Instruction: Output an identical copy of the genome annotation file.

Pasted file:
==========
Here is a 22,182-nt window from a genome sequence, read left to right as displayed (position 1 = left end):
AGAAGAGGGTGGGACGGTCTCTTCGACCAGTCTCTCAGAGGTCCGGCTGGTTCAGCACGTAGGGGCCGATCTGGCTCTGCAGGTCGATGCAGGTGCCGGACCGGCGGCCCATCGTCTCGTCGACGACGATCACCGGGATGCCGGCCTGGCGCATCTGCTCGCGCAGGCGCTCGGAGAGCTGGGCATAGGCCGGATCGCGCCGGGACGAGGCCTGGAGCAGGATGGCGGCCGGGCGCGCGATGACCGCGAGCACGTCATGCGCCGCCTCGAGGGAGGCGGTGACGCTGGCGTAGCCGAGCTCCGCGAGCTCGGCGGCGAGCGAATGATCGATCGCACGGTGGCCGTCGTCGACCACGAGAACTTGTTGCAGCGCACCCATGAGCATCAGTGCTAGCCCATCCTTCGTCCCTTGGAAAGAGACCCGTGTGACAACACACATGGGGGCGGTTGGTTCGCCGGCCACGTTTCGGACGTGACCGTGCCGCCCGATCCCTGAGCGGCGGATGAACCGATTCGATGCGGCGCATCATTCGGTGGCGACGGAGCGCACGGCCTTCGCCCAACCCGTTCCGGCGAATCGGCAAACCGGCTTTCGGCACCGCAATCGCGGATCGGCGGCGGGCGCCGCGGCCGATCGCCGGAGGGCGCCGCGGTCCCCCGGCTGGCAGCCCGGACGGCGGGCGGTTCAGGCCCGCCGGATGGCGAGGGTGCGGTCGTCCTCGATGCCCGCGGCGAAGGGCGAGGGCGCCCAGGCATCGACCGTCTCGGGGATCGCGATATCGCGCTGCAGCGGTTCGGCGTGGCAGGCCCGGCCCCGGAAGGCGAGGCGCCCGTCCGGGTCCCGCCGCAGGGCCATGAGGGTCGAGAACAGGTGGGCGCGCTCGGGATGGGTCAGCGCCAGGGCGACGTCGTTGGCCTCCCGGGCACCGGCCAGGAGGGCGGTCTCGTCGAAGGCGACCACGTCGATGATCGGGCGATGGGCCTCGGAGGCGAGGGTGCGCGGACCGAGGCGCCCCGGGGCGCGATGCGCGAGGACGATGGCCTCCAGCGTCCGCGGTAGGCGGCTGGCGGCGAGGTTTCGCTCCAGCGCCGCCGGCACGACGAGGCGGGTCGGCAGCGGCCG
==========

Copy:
Here is a 22,182-nt window from a genome sequence, read left to right as displayed (position 1 = left end):
AGAAGAGGGTGGGACGGTCTCTTCGACCAGTCTCTCAGAGGTCCGGCTGGTTCAGCACGTAGGGGCCGATCTGGCTCTGCAGGTCGATGCAGGTGCCGGACCGGCGGCCCATCGTCTCGTCGACGACGATCACCGGGATGCCGGCCTGGCGCATCTGCTCGCGCAGGCGCTCGGAGAGCTGGGCATAGGCCGGATCGCGCCGGGACGAGGCCTGGAGCAGGATGGCGGCCGGGCGCGCGATGACCGCGAGCACGTCATGCGCCGCCTCGAGGGAGGCGGTGACGCTGGCGTAGCCGAGCTCCGCGAGCTCGGCGGCGAGCGAATGATCGATCGCACGGTGGCCGTCGTCGACCACGAGAACTTGTTGCAGCGCACCCATGAGCATCAGTGCTAGCCCATCCTTCGTCCCTTGGAAAGAGACCCGTGTGACAACACACATGGGGGCGGTTGGTTCGCCGGCCACGTTTCGGACGTGACCGTGCCGCCCGATCCCTGAGCGGCGGATGAACCGATTCGATGCGGCGCATCATTCGGTGGCGACGGAGCGCACGGCCTTCGCCCAACCCGTTCCGGCGAATCGGCAAACCGGCTTTCGGCACCGCAATCGCGGATCGGCGGCGGGCGCCGCGGCCGATCGCCGGAGGGCGCCGCGGTCCCCCGGCTGGCAGCCCGGACGGCGGGCGGTTCAGGCCCGCCGGATGGCGAGGGTGCGGTCGTCCTCGATGCCCGCGGCGAAGGGCGAGGGCGCCCAGGCATCGACCGTCTCGGGGATCGCGATATCGCGCTGCAGCGGTTCGGCGTGGCAGGCCCGGCCCCGGAAGGCGAGGCGCCCGTCCGGGTCCCGCCGCAGGGCCATGAGGGTCGAGAACAGGTGGGCGCGCTCGGGATGGGTCAGCGCCAGGGCGACGTCGTTGGCCTCCCGGGCACCGGCCAGGAGGGCGGTCTCGTCGAAGGCGACCACGTCGATGATCGGGCGATGGGCCTCGGAGGCGAGGGTGCGCGGACCGAGGCGCCCCGGGGCGCGATGCGCGAGGACGATGGCCTCCAGCGTCCGCGGTAGGCGGCTGGCGGCGAGGTTTCGCTCCAGCGCCGCCGGCACGACGAGGCGGGTCGGCAGCGGCCG